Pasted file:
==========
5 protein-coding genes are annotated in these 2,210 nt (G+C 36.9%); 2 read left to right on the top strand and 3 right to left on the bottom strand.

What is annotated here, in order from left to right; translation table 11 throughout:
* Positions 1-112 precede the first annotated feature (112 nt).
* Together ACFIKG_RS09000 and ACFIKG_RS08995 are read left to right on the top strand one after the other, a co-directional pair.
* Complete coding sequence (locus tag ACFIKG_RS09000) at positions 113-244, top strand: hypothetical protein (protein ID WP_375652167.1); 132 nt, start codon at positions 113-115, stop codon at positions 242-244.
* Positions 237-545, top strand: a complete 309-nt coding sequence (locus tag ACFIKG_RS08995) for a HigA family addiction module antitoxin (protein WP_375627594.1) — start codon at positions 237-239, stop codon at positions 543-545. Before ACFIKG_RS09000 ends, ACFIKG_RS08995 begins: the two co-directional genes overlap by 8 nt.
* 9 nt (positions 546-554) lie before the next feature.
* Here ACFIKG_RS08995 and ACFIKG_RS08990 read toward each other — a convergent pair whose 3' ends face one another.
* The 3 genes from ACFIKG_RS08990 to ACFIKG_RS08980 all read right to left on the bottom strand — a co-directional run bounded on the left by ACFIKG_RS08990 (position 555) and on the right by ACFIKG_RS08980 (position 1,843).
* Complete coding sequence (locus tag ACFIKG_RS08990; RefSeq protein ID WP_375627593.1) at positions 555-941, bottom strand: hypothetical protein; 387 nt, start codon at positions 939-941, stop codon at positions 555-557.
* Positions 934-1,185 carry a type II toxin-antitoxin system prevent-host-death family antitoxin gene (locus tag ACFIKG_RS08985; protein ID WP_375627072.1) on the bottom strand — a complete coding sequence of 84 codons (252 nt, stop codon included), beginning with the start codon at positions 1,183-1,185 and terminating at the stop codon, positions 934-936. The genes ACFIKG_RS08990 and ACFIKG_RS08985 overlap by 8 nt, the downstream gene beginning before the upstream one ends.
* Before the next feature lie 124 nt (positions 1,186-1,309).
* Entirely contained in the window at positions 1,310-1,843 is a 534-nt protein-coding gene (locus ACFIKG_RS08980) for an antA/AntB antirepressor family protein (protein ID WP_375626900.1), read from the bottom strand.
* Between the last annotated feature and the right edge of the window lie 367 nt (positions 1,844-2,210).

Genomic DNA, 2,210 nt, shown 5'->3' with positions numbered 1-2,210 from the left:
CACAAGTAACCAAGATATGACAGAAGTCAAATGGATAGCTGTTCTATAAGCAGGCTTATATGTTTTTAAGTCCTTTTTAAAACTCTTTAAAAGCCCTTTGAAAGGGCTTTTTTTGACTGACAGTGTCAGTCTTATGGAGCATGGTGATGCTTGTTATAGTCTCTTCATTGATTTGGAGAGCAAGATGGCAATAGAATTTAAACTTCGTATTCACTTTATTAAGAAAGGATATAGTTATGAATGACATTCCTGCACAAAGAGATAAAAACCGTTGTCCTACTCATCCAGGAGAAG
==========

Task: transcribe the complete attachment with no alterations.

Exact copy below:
5 protein-coding genes are annotated in these 2,210 nt (G+C 36.9%); 2 read left to right on the top strand and 3 right to left on the bottom strand.

What is annotated here, in order from left to right; translation table 11 throughout:
* Positions 1-112 precede the first annotated feature (112 nt).
* Together ACFIKG_RS09000 and ACFIKG_RS08995 are read left to right on the top strand one after the other, a co-directional pair.
* Complete coding sequence (locus tag ACFIKG_RS09000) at positions 113-244, top strand: hypothetical protein (protein ID WP_375652167.1); 132 nt, start codon at positions 113-115, stop codon at positions 242-244.
* Positions 237-545, top strand: a complete 309-nt coding sequence (locus tag ACFIKG_RS08995) for a HigA family addiction module antitoxin (protein WP_375627594.1) — start codon at positions 237-239, stop codon at positions 543-545. Before ACFIKG_RS09000 ends, ACFIKG_RS08995 begins: the two co-directional genes overlap by 8 nt.
* 9 nt (positions 546-554) lie before the next feature.
* Here ACFIKG_RS08995 and ACFIKG_RS08990 read toward each other — a convergent pair whose 3' ends face one another.
* The 3 genes from ACFIKG_RS08990 to ACFIKG_RS08980 all read right to left on the bottom strand — a co-directional run bounded on the left by ACFIKG_RS08990 (position 555) and on the right by ACFIKG_RS08980 (position 1,843).
* Complete coding sequence (locus tag ACFIKG_RS08990; RefSeq protein ID WP_375627593.1) at positions 555-941, bottom strand: hypothetical protein; 387 nt, start codon at positions 939-941, stop codon at positions 555-557.
* Positions 934-1,185 carry a type II toxin-antitoxin system prevent-host-death family antitoxin gene (locus tag ACFIKG_RS08985; protein ID WP_375627072.1) on the bottom strand — a complete coding sequence of 84 codons (252 nt, stop codon included), beginning with the start codon at positions 1,183-1,185 and terminating at the stop codon, positions 934-936. The genes ACFIKG_RS08990 and ACFIKG_RS08985 overlap by 8 nt, the downstream gene beginning before the upstream one ends.
* Before the next feature lie 124 nt (positions 1,186-1,309).
* Entirely contained in the window at positions 1,310-1,843 is a 534-nt protein-coding gene (locus ACFIKG_RS08980) for an antA/AntB antirepressor family protein (protein ID WP_375626900.1), read from the bottom strand.
* Between the last annotated feature and the right edge of the window lie 367 nt (positions 1,844-2,210).

Genomic DNA, 2,210 nt, shown 5'->3' with positions numbered 1-2,210 from the left:
CACAAGTAACCAAGATATGACAGAAGTCAAATGGATAGCTGTTCTATAAGCAGGCTTATATGTTTTTAAGTCCTTTTTAAAACTCTTTAAAAGCCCTTTGAAAGGGCTTTTTTTGACTGACAGTGTCAGTCTTATGGAGCATGGTGATGCTTGTTATAGTCTCTTCATTGATTTGGAGAGCAAGATGGCAATAGAATTTAAACTTCGTATTCACTTTATTAAGAAAGGATATAGTTATGAATGACATTCCTGCACAAAGAGATAAAAACCGTTGTCCTACTCATCCAGGAGAAG